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Mental Health Week: How I lost my friend to suicide

Meld Magazine

Thu Oct 12 2017


It was a beautiful Friday morning. I woke up to the sun beaming into my home and rushed for the bathroom. At the kitchen door, I met my parents who came all the way from Vietnam to visit me just a few days prior. We did our routinely hugs before embarking on a family road trip to the Great Ocean Road later that day.

We had an amazing day admiring the beach, the sun and a random flower farm we saw along the way. We ate the food we had prepared, joked around and took heaps of family photos. It was a lovely day, I simply thought, before closing my eyes to sleep at 11.00pm.

Little did I know, it was at this time that my friend took her last breath on another bed 6,000km away.

I lost my friend to suicide.

My beautiful, loving friend had suffered depression for a long time before then but it bugged me that I never saw the signs.

We were mates back in Vietnam. She was two years my senior, caring, kind and smart. We were not particularly close, but had some frequent talks every now and then. We almost made up a perfect team for an English Spelling Contest. And together, we went on the kind of trips you only could have at a young age with our fellow uni friends.

We also had some real conversations in our empty uni hall, sharing our plans and thoughts for the future. We did so while gazing at the sky and realised we would not be sharing the same one that following year. I was flying to Melbourne and later that July she would be flying to Finland.

Unfortunately, she did not make it to Finland. Nor would she celebrate her 23rd birthday.

I learned about her passing on Facebook. I stayed awake, eyes wide open, speechless and confused until 4.00am on Saturday morning when more news came. I kept scrolling though all the beautiful words that flooded her Facebook wall.

I stared at the word “Remembering” which soon appeared above her Facebook name.

I thought about my time away from her and couldn’t help but feel I could’ve done more. Even if I couldn’t change her mind, I still beg for a chance to go back — to talk to her, offer a hand, make her giggle, and help weather the storm growing inside her. I would do anything in the world to have my dear friend back.

My friend’s last public message was a long status, dedicated to “the ones she loved”. She told us to be kind and to be ourselves. She told us not to forget ourselves and all the joy that life could bring. She told us to hold on firmly to the ones that mean the most to us and to chase our dreams.

“I don’t know how the stars look like, but I hope it’s close enough for people to think of me when they look up to the sky,” she wrote.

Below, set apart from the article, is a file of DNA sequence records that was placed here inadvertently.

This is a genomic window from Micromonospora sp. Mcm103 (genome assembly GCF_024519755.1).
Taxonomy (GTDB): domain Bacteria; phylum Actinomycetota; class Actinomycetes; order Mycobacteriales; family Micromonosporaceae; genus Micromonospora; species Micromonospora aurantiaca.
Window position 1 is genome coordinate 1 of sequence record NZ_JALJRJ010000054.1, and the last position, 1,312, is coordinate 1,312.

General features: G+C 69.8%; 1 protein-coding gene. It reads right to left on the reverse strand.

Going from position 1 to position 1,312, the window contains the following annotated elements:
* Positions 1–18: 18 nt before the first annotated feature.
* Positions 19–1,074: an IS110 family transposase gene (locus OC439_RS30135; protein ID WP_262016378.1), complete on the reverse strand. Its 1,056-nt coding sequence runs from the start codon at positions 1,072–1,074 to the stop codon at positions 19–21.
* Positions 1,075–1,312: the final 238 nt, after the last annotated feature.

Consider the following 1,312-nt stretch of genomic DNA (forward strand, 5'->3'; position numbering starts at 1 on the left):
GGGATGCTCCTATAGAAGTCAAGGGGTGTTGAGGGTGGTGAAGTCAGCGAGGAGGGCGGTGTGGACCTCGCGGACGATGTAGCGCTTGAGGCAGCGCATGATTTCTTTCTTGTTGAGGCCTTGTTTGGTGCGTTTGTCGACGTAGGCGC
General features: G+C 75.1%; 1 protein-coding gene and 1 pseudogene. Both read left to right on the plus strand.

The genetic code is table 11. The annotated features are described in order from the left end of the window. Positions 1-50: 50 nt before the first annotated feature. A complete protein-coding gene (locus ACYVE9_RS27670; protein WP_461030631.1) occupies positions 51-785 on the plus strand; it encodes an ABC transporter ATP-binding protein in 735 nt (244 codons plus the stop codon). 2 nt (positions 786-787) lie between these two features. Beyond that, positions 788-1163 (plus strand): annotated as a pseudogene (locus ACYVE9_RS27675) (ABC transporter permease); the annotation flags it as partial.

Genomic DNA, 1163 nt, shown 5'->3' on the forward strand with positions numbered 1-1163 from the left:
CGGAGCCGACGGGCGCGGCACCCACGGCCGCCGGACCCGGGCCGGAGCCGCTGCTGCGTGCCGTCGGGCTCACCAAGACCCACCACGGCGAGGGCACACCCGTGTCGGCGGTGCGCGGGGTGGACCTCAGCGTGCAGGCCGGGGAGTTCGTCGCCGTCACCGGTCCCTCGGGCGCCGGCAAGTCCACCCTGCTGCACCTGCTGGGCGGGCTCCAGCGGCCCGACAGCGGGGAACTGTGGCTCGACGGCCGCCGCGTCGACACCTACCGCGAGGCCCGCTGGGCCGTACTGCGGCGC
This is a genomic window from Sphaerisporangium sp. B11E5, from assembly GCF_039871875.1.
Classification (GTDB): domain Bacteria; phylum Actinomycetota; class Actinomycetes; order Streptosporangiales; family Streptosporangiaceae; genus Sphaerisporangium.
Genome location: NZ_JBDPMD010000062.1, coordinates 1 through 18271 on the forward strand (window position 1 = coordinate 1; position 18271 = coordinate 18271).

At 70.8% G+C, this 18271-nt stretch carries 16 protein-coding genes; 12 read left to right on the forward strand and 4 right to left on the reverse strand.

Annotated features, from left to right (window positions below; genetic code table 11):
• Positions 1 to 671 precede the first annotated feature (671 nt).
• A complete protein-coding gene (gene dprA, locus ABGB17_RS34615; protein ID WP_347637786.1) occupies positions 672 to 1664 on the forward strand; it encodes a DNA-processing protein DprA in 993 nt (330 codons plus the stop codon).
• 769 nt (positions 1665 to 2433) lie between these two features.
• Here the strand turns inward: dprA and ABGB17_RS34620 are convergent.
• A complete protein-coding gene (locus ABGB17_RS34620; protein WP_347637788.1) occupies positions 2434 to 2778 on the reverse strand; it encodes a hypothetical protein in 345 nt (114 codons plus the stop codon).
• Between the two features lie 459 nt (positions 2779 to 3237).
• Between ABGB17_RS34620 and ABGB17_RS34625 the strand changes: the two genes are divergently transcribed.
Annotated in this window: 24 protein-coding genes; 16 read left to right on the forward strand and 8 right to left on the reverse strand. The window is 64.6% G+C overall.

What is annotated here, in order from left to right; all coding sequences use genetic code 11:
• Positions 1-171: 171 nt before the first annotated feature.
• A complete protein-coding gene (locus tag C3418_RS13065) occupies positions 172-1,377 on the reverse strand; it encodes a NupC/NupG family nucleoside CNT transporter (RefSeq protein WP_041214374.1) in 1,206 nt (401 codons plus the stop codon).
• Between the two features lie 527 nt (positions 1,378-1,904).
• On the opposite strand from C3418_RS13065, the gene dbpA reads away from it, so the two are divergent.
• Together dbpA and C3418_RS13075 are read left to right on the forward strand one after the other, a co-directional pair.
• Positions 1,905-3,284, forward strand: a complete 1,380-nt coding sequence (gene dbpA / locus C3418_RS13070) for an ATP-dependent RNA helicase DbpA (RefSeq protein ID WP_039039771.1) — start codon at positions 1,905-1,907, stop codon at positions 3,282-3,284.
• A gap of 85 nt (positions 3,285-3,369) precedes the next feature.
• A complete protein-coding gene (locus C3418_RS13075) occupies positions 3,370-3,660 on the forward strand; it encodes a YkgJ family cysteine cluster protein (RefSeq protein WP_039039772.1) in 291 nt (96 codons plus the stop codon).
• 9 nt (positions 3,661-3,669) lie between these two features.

Those were her last words, and they still haunt me to this day.

The thing about my friend’s passing that took everyone aback though was how she appeared completely ‘normal’ and ’emotionally stable’.

She looked strong, optimistic and fearless. She was devoted, inspiring and warm. She was the one that always said the kindest words about others. She constantly involved herself in multiple workshops, life skill courses and social projects. On Facebook, she was tagged in numerous group travel photos in which she always kept that genuine smile.

And now that she was gone, her Facebook has been tagged with questions. “Why?” “How?” People didn’t see this coming.

In many ways, her passing reminded me of Chester Bennington’s own death, also in July this year. The Linkin Park singer passed away the same day his band released a new music video.

The most disturbing thing to emerge was that no one saw it coming, not even his family. Chester’s widow, Talinda Bennington, uploaded family footage “36 hours before his death” illustrating how “depression doesn’t have a face or mood”.

And so I realised that we all needed to do more than just to see.

My friend forever missed her 23rd birthday, but I believe her decision has also encouraged many people to hold on to their next. And while my friends and I were more confused, hurt and fragile than ever, in that moment we also decided to stay even closer together.

On that night, a friend who brought me the tragic news suddenly told me to call on him whenever I needed. He told me I did not have to go through it all alone. I was completely surprised yet indeed touched and wholeheartedly grateful for what he said.

I then thought about my other precious friends, and began to reach out to as many of them as possible. I mentioned my friend’s death and depression. I told them to seek help, to speak up and find all best possible ways to feel better.

I must have scared a few by sounding so serious out of the blue. Yet it also scared me as to how many of my friends actually got back to me and confessed their own suicidal thoughts.

It was alarming to say the least yet also rewarding in its own way. I learned so much more about my friends and offered my help if they ever needed it.

And in the end, I guess we all need each other anyway. The world has been shaped in such a way that makes us feel we are all by ourselves in our journey. But there is a reason that there are 7 billion of us in the world, instead of just one.

We were all born to bond. And we all owe each other time.

Meld wishes to build a culture where mental health issues can be freely discussed and encourage all international students to seek assistance and advice, professional or personal, if they are experiencing difficulties that may be affecting their mental health. 

Students who are affected by mental health issues or those who know someone who is can seek help through hotlines such as Lifeline at 13 11 14beyondblue at 1300 22 4636, and Headspace at 1800 650 980.

For LGBTQ individuals who have specific needs, contact QLife at 1800 184 527.

Students may also seek help from in-house university counsellors or helplines.